An Unconscious Preference

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An Unconscious Preference

Several weeks ago I went to visit some friends who have two delightful children, a five year old boy and a three year old girl. As we were playing and laughing and creating fun, it became very clear to me how much the Mom favored the little girl. She was responded to immediately while the boy had to call the Mom three or four times before he was heard. At various times during the afternoon, the Mom would spontaneously pick up the girl, hug her, compliment her. The boy was kissed and hugged goodbye but very rarely at any other time. In the Mom’s phone, there were four times as many photos of the girl as of the boy and, as I contemplated all of this, I remembered how often I was told of something smart or funny or endearing that the girl had done. I was told these things about the boy before his sister came but not since.

Because I love the family and know the Mom to be an intelligent, caring person, I ventured gingerly, to let the Mom know what I had been observing. She became instantly indignant and categorically, denied everything. How hard it is for the conscious to know what the unconscious is doing!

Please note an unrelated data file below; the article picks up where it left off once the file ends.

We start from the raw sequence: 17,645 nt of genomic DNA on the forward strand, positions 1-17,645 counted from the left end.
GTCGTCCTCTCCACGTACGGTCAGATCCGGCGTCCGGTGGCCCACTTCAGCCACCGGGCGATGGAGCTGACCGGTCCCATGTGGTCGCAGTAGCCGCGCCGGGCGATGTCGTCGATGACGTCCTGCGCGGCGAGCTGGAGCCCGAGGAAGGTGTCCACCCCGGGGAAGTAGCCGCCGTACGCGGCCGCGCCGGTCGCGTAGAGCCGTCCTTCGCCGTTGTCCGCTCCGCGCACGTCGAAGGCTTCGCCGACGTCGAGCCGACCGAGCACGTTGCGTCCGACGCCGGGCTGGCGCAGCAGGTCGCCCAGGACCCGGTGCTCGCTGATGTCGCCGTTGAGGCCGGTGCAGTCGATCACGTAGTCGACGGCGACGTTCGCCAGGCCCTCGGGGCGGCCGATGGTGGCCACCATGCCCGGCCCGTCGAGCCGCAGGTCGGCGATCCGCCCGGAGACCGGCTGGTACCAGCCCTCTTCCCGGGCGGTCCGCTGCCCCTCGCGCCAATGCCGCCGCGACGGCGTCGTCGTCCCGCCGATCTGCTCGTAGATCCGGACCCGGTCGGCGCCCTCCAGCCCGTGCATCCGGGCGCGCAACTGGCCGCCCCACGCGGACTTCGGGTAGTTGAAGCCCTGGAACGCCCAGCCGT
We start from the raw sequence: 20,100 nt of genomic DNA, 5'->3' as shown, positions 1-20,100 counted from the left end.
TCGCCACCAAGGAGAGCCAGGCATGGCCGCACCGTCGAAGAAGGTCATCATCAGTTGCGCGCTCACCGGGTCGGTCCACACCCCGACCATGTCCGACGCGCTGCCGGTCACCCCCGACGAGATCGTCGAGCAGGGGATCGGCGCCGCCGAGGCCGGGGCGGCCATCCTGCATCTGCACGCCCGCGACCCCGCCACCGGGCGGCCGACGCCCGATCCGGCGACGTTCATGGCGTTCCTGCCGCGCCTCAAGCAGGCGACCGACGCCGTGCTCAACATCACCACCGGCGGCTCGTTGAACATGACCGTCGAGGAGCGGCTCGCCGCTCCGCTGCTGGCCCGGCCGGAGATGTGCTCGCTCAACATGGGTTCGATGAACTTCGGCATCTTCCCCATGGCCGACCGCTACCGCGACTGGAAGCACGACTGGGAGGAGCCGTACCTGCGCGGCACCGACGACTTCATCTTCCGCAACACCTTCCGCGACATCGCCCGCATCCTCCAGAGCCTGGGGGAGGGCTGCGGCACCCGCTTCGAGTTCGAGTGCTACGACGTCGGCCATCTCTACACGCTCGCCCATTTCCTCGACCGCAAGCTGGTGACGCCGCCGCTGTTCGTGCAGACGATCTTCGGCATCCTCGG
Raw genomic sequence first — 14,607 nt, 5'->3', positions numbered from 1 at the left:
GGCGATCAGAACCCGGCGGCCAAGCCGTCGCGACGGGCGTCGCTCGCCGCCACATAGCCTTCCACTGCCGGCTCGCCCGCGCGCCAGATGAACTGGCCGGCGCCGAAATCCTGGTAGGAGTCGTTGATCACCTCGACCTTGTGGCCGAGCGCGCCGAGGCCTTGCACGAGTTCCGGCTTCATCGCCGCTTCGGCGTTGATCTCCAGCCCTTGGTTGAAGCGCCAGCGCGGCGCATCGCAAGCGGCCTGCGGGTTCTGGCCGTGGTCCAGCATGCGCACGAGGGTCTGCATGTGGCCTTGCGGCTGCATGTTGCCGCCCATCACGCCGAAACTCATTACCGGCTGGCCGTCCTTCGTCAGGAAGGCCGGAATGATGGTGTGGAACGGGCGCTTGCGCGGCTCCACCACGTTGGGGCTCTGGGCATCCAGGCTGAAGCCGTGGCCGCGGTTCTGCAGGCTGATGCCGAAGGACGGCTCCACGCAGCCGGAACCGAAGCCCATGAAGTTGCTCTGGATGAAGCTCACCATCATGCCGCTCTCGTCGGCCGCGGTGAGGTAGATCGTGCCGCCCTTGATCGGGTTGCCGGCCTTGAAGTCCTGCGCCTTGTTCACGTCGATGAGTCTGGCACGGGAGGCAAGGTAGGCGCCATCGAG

The lovely little boy was already reacting. He had suddenly become belligerent--angry with his sister, writing on walls, pushing the rules, dissolving into tears immediately, saying “I hate you” to many people inappropriately. He was receiving the message that he wasn’t primary, not as loveable, not as wonderful as his sister, second rate and he was acting out his disappointment, his sadness and his anger.

Nor will his sister emerge from this situation unscathed. Not only will she be the object of her brother’s animosity but, somewhere, she will pick up the uneveness of the parental response and feel guilty for it and, perhaps, angry at herself as the catalyst for this situation.

I’m not suggesting that parents have to feel the same about each child. We can’t order our feelings but we can monitor our feelings and our actions, identify them, and when hurtful and inappropriate, change them. Were this mother open to looking at herself, she would identify what her unconscious was doing, try to understand it and manage and modify her behavior so that each child would feel primary, equally loved, respected and attended to. A large job of parenting is becoming aware of what the unconscious is doing and managing it rather than having it manage us into difficulties and pain.

Article contributed by
Advanced Member

Miriam Kove

Counselor/Therapist

Miriam Kove

Visit my website.

Location: New York, NY
Credentials: BCD, LCSW, MS, MSW
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